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Howard Schultz: Green New Deal is ‘not realistic’

Howard Schultz, the former Starbucks CEO who is mulling an independent run for president in 2020, slammed the recently proposed "Green New Deal" as “not realistic.”

“Let’s be sensible about what we're suggesting, let’s not just throw things against a wall because it’s a good slogan or we get a press release. Let’s be truthful,” Schultz said Tuesday at a CNN town hall.

“When I see politicians start throwing things out that I know is not realistic, that is not being honest with the American people.”

Rep. Alexandria Ocasio-CortezAlexandria Ocasio-CortezOcasio-Cortez defends Harry Styles wearing dress on Vogue cover: 'It looks wonderful' Democrats' squabbling vindicates Biden non-campaign GOP congresswoman-elect wants to form Republican 'Squad' called 'The Force' MORE (D-N.Y.) and Sen. Ed MarkeyEd MarkeyOVERNIGHT ENERGY: Biden eyes new leadership at troubled public lands agency | House progressives tout their growing numbers in the chamber at climate rally | Trump administration pushes for rollback of Arctic offshore drilling regulations House progressives tout their growing numbers in the chamber at climate rally UK moves up deadline to ban sales of new gasoline and diesel vehicles MORE (D-Mass.) introduced companion resolutions on the Green New Deal Thursday. The nonbinding proposals have a goal of creating millions of “good, high-wage jobs” by working toward net-zero greenhouse gas emissions.

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The plan has become a lightning rod among the progressive base and 2020 Democrats, with several of the front-runners, including Sens. Elizabeth WarrenElizabeth WarrenDemocrats brush off calls for Biden to play hardball on Cabinet picks What's behind the divisions over Biden's secretary of Labor? Alito to far-right litigants: The buffet is open MORE (D-Mass.), Cory BookerCory BookerSenate Democrats reelect Schumer as leader by acclamation  Hill associations push for more diversity in lawmakers' staffs Sanders celebrates Biden-Harris victory: 'Thank God democracy won out' MORE (D-N.J.), Kamala HarrisKamala HarrisWomen set to take key roles in Biden administration Trump campaign appeals dismissal of Pennsylvania election challenge Pressure grows from GOP for Trump to recognize Biden election win MORE (D-Calif.) and Kirsten GillibrandKirsten GillibrandDemocratic senators urge Facebook to take action on anti-Muslim bigotry Social media responds to Harris making history: 'I feel like our ancestors are rejoicing' Ocasio-Cortez says she doesn't plan on 'staying in the House forever' MORE (D-N.Y.), expressing support for the proposal.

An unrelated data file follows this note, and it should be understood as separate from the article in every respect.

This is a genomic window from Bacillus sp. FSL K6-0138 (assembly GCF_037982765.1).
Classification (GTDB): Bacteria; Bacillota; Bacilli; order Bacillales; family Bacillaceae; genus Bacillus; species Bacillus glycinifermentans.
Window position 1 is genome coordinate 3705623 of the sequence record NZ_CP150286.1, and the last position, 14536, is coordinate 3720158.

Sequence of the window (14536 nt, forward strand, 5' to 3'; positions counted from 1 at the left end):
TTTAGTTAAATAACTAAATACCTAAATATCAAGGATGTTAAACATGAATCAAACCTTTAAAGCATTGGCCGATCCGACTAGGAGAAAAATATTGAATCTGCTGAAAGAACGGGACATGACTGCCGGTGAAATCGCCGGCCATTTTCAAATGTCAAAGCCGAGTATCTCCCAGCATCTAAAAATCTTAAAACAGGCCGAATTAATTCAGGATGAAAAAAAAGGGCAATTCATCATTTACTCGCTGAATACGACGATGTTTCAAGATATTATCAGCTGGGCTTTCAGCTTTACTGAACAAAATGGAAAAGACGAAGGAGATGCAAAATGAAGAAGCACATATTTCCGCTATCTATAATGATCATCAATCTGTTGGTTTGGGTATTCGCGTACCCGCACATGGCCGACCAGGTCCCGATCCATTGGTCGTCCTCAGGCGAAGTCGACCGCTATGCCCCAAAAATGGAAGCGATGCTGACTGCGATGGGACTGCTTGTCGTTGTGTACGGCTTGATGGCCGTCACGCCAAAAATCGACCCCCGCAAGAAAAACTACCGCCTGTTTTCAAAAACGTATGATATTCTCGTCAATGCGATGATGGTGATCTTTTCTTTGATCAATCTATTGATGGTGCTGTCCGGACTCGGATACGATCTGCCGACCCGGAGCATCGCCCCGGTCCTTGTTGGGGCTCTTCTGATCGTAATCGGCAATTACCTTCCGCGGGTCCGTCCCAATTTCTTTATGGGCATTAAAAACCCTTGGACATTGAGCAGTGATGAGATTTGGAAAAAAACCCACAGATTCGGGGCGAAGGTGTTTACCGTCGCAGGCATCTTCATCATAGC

Schultz, who has excoriated the Democratic Party for moving too far to the left, said the proposal is only one of several that Democrats would not be able to fund.

“When I read the Green New Deal and I try to understand what they’re suggesting, I don’t understand how you’re going to give a job to everybody, how you’re going to give free college to everybody, how you’re going to create clean energy throughout the country in every building of the land, and then tally this thing up with $32 trillion on Medicare for all. That’s about $40 trillion plus, we are sitting … with $22 trillion of debt on the balance sheet of America,” he said.

While opposed to the deal, Schultz refused to go after Ocasio-Cortez and Markey over their plan.

“I think these are well-intentioned people and like me are gravely concerned about our planet, climate change and the things that we have to do,” he said.

“I think it’s immoral to suggest that we can tally up $20 [trillion], $30, $40, $50 trillion of debt to solve a problem that can be solved in a different way. It’s not that they’re disingenuous, I think they’re well-intentioned. This is not personal, I just don’t agree that this is the right way to approach things.” 

Though refusing to attack Democrats on Capitol Hill, the former Starbucks CEO has already made enemies in Washington. Schultz’s announcement last month that he is considering an independent presidential run infuriated Democrats, who feared that his candidacy could divide the anti-Trump vote and help the president win reelection in 2020.